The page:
A new report from the U.S. centers for disease control and prevention (CDC) shows that a resistant enteric disease called shigella is spreading in the United States for the first time. Between May 2014 and February 2015, a total of 243 people in 32 U.S. states and Puerto Rico were infected with the disease, according to statistics. To that end, the CDC recommends that major medical institutions reduce their use of antibiotics when treating shigella. "If major health care providers fail to reduce the number of cases successfully, we will have a large and protracted epidemic," the CDC said in its report.
It is reported that shigella patients will appear headache, fatigue, dysentery, abdominal pain, fever and other symptoms. It is spread by water in recreational areas such as food and swimming pools. Although the disease can be cured within a week, the patient suffers a lot of pain during the course of the illness. That's why the C.D.C. is so concerned about shigella, but only recently have they discovered the resistant strain, which is rare in the United States. The report said some americans who had traveled abroad brought the disease back. The C.D.C. says some travelers are opting for antibiotics to combat the recurring diarrhea, but that's not the ideal treatment. In addition, most of the bacteria that cause shigella have long been resistant to a variety of antibiotics used in the United States.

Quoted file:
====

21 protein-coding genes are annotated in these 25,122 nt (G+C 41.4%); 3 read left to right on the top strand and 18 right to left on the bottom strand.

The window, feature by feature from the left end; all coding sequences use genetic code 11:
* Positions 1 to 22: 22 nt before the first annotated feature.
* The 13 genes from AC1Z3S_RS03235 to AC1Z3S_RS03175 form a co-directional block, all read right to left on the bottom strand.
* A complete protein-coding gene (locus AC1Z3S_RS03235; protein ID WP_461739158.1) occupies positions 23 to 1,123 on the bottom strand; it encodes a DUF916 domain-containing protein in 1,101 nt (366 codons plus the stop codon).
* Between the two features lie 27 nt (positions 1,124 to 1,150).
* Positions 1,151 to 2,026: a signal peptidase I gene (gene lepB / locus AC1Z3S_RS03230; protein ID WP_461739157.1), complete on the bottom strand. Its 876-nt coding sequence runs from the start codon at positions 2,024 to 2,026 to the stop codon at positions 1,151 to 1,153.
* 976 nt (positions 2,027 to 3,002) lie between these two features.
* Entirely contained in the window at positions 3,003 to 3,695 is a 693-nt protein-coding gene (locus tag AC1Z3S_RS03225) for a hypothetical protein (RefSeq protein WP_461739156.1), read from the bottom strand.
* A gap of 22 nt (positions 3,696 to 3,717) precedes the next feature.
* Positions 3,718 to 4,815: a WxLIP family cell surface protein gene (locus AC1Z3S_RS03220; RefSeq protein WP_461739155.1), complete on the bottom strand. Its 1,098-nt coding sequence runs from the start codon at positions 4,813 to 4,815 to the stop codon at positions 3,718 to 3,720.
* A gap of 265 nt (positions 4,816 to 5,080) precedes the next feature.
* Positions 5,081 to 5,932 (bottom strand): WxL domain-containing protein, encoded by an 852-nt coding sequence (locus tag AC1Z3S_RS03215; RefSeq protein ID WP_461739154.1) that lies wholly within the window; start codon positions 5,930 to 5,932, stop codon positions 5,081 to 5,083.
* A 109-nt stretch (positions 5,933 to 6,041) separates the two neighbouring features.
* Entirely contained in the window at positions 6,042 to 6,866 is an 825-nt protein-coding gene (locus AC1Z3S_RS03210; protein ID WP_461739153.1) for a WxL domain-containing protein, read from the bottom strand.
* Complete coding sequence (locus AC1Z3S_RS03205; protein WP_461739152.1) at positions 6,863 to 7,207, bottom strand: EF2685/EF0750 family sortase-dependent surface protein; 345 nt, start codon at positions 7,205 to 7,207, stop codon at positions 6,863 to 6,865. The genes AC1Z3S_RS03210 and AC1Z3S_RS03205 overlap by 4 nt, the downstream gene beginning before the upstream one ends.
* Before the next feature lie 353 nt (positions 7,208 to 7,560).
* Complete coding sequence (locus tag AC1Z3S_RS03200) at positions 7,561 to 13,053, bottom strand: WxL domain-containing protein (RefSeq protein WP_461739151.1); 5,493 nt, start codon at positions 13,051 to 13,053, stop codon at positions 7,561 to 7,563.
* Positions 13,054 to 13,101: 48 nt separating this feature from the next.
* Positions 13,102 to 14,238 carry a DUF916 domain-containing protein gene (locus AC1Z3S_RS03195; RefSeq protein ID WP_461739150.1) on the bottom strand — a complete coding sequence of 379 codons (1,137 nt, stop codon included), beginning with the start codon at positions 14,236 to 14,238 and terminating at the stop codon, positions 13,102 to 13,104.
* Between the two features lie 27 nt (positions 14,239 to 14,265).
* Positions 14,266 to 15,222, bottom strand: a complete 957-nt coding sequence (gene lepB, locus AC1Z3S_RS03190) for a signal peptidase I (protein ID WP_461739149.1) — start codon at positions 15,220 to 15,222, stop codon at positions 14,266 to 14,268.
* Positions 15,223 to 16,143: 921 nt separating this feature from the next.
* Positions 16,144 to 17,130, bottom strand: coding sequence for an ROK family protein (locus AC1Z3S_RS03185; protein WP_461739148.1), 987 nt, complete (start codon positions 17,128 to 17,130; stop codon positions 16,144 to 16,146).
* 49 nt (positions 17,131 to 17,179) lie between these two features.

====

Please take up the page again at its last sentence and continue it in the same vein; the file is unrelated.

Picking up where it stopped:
Currently, Massachusetts, California and Pennsylvania have high rates of shigella, according to the report. Half had traveled to India or the Dominican republic. But now the disease is beginning to appear in the United States.
According to statistics, the annual number of shigella infections in the United States is about 500,000, but most of them are not resistant to drug resistance.